Teaching the ABC's of Pilates

Teaching the ABC’s of Pilates

We’ve all seen it happen. Some clients can only afford a handful of private Pilates sessions. Oftentimes, these are the bodies crying out for help with pain, misalignment and poor body mechanics.

After working with thousands of clients from all walks of life, I’ve developed a unique teaching style that serves both the short-term client and the ongoing client. It uses a system of A-B-C vocabulary that is easy to remember and quite empowering for teachers and clients alike.

Here’s how it works. Begin cueing with A, then move to B, then move to C.

A = Anchor Point

These help us manage body mechanics. We anchor each movement to make it more efficient and effective. Example: arm movements need to be anchored at the armpit, so that the movement originates from the torso. Anatomically, this means the shoulder girdle sits in place, rather than shifting around, but it’s much easier to simply think, “What can I anchor with?”

Cue your clients on what body parts to use as an anchor for their movements, and you’ll notice them self-correcting when movements start to go amiss. Point out to them that in every exercise, the anchor points get stronger, as well as the working muscles, and you’ll see the light bulbs going off in their heads.

B = Body Geometry

This gives your clients clear pictures for creating proper body alignment. Everyone knows their shapes, like square and triangle; and basic directional prompts like, parallel and diagonal.

Use words like these to tell your clients how to orient their bodies, and they’ll quickly gain confidence in assessing how an exercise should feel . This new confidence often seeps into daily life as better body mechanics.

C = Comfort Options

These are the key to avoiding compensation patterns. We’ve all seen what happens to the clients who tough out holding their head up through a sequence of The Hundred before they’re ready – hello, Stiff Neck City.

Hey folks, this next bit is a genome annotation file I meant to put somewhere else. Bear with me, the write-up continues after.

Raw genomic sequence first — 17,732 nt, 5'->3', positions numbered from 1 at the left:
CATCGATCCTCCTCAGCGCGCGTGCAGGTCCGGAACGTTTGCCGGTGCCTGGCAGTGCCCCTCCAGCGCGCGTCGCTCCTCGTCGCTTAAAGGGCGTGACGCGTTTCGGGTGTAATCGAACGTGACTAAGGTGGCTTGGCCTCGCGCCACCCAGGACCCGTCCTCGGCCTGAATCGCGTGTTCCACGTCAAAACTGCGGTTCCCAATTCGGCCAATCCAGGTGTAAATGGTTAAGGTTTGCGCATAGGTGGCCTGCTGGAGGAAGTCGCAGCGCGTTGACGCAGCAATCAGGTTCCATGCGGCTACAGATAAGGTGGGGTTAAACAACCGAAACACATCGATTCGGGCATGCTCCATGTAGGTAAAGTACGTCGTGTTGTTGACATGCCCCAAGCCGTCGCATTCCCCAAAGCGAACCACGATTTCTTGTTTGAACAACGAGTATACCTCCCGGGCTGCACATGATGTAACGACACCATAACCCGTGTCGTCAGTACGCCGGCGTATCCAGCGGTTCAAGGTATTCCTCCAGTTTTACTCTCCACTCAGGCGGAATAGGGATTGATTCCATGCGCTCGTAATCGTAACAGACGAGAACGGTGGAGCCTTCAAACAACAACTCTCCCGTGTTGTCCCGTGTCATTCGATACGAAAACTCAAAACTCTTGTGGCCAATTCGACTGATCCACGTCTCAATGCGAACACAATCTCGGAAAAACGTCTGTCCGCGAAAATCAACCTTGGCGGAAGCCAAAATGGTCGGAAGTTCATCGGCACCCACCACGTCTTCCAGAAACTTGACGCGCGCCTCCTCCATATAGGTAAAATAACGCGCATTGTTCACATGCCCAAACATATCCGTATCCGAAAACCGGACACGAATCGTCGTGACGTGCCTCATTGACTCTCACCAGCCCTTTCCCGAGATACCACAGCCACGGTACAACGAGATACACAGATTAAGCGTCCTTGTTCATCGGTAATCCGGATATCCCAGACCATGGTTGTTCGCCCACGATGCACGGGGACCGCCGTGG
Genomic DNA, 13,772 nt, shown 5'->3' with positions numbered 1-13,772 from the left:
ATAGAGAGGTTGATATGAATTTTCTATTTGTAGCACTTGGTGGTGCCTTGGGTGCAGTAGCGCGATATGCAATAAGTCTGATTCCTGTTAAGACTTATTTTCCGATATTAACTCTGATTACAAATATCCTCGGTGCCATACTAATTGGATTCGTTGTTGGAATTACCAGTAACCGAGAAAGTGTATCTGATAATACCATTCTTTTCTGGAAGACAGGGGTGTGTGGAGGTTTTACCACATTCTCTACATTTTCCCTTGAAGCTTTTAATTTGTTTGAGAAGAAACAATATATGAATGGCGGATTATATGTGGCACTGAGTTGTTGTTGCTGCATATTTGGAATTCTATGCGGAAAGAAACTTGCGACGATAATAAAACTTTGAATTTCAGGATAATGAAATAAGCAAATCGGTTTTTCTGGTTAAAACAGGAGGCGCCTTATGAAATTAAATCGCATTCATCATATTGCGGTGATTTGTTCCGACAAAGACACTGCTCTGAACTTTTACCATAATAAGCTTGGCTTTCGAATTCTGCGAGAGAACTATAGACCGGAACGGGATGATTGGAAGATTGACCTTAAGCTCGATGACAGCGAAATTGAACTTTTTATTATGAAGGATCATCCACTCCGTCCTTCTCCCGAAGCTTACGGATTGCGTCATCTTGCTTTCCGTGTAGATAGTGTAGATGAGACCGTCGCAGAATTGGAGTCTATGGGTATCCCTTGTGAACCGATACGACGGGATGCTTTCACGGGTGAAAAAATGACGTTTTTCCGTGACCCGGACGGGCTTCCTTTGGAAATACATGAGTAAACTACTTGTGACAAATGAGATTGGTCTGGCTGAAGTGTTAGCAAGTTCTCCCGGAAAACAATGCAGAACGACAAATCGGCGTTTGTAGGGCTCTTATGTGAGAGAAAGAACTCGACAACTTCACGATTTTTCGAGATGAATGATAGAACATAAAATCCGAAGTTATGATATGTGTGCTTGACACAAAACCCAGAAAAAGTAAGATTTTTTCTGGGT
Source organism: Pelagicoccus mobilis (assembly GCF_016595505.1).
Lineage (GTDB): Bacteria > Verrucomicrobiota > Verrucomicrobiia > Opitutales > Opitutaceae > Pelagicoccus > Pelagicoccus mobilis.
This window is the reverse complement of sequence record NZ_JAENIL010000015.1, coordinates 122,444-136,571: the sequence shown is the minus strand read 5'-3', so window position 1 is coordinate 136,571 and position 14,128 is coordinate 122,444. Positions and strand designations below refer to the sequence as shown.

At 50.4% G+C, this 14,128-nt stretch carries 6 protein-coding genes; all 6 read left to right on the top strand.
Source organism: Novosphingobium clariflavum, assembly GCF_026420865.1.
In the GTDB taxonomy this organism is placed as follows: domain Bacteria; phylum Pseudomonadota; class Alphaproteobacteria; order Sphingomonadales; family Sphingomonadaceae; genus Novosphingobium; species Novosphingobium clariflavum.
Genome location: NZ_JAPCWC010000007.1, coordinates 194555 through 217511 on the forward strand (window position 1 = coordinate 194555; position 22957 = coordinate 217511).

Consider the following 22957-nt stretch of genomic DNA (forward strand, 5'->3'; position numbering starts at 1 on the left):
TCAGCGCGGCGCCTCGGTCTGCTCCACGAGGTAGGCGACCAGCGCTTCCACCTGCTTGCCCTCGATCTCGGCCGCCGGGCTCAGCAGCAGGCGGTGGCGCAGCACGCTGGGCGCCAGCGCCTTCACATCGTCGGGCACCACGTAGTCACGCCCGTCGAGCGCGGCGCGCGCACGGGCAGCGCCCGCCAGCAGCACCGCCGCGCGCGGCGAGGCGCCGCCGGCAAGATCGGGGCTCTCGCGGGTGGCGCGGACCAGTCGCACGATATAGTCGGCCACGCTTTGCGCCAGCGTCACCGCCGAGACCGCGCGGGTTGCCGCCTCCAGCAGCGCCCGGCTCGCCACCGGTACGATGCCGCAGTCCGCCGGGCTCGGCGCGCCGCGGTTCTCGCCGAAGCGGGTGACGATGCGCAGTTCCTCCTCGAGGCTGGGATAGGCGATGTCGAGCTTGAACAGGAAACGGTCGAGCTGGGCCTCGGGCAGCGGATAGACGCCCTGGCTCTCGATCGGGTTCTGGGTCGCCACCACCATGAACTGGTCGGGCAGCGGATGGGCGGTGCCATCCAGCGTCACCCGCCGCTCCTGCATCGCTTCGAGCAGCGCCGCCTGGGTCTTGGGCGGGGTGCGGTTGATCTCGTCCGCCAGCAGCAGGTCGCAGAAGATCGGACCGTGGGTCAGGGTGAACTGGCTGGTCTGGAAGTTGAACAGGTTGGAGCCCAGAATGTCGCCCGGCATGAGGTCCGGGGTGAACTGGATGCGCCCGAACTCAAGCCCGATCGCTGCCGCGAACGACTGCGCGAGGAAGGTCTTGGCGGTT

Make comfort options a normal part of your teaching pattern – like offering a magic circle to support the weight of the head — and you’ll notice clients become willing to let go of the no pain/no gain mantra. The beauty of Comfort Options is that they encourage clients to work smarter, not harder.

Let’s put the ABC’s into action in three commonly-used Pilates Reformer exercises.

Knee Stretch Round

Assume a kneeling position with hands on the footbar, hips shifted behind the knees, back arched.

Knee stretch correct

Anchor Point Cues

  • Scoop up the belly
  • Draw your armpits toward your hips

When these two key areas stay engaged – the scoop and the dropped armpits – the work of Knee Stretch Round stays focused in the core, while strengthening the serratus. Let these anchor points go, and you’ll see the armpits open, throwing energy into the legs or shoulders, instead of the powerhouse.

Body Geometry Cues

  • Focus on your Diagonal Line; that is what’s moving in this exercise
  • One body part moves, everything else stays stable

The hips begin farther back than the knees, so you’re creating a diagonal line which will swing back and forth from the hip. Without this diagonal, clients can easily feel confused about how to make the carriage move, often mistakenly shifting the movement pattern into opening and closing the shoulder joint.

Comfort Option Cues

  • While maintaining your upper body position, sit your hips back as far as you comfortably can.